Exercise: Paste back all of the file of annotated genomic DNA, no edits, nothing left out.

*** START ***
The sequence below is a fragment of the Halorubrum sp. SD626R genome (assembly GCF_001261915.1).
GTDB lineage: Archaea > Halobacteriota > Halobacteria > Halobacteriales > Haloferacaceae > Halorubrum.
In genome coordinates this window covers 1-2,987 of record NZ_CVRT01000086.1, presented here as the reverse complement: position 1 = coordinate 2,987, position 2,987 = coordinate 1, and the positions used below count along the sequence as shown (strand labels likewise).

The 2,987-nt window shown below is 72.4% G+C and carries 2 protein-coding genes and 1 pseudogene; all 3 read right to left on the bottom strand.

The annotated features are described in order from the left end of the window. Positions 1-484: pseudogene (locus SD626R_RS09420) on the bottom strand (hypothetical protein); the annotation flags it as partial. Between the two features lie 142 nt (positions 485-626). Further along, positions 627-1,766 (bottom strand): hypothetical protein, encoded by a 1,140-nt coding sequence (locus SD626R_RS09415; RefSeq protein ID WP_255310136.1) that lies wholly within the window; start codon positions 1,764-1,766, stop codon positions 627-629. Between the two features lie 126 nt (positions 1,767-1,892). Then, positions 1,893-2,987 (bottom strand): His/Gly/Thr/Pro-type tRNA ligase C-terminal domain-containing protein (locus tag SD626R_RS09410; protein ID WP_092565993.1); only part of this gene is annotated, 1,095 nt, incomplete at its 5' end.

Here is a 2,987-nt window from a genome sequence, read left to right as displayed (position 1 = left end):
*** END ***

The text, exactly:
The sequence below is a fragment of the Halorubrum sp. SD626R genome (assembly GCF_001261915.1).
GTDB lineage: Archaea > Halobacteriota > Halobacteria > Halobacteriales > Haloferacaceae > Halorubrum.
In genome coordinates this window covers 1-2,987 of record NZ_CVRT01000086.1, presented here as the reverse complement: position 1 = coordinate 2,987, position 2,987 = coordinate 1, and the positions used below count along the sequence as shown (strand labels likewise).

The 2,987-nt window shown below is 72.4% G+C and carries 2 protein-coding genes and 1 pseudogene; all 3 read right to left on the bottom strand.

The annotated features are described in order from the left end of the window. Positions 1-484: pseudogene (locus SD626R_RS09420) on the bottom strand (hypothetical protein); the annotation flags it as partial. Between the two features lie 142 nt (positions 485-626). Further along, positions 627-1,766 (bottom strand): hypothetical protein, encoded by a 1,140-nt coding sequence (locus SD626R_RS09415; RefSeq protein ID WP_255310136.1) that lies wholly within the window; start codon positions 1,764-1,766, stop codon positions 627-629. Between the two features lie 126 nt (positions 1,767-1,892). Then, positions 1,893-2,987 (bottom strand): His/Gly/Thr/Pro-type tRNA ligase C-terminal domain-containing protein (locus tag SD626R_RS09410; protein ID WP_092565993.1); only part of this gene is annotated, 1,095 nt, incomplete at its 5' end.

Here is a 2,987-nt window from a genome sequence, read left to right as displayed (position 1 = left end):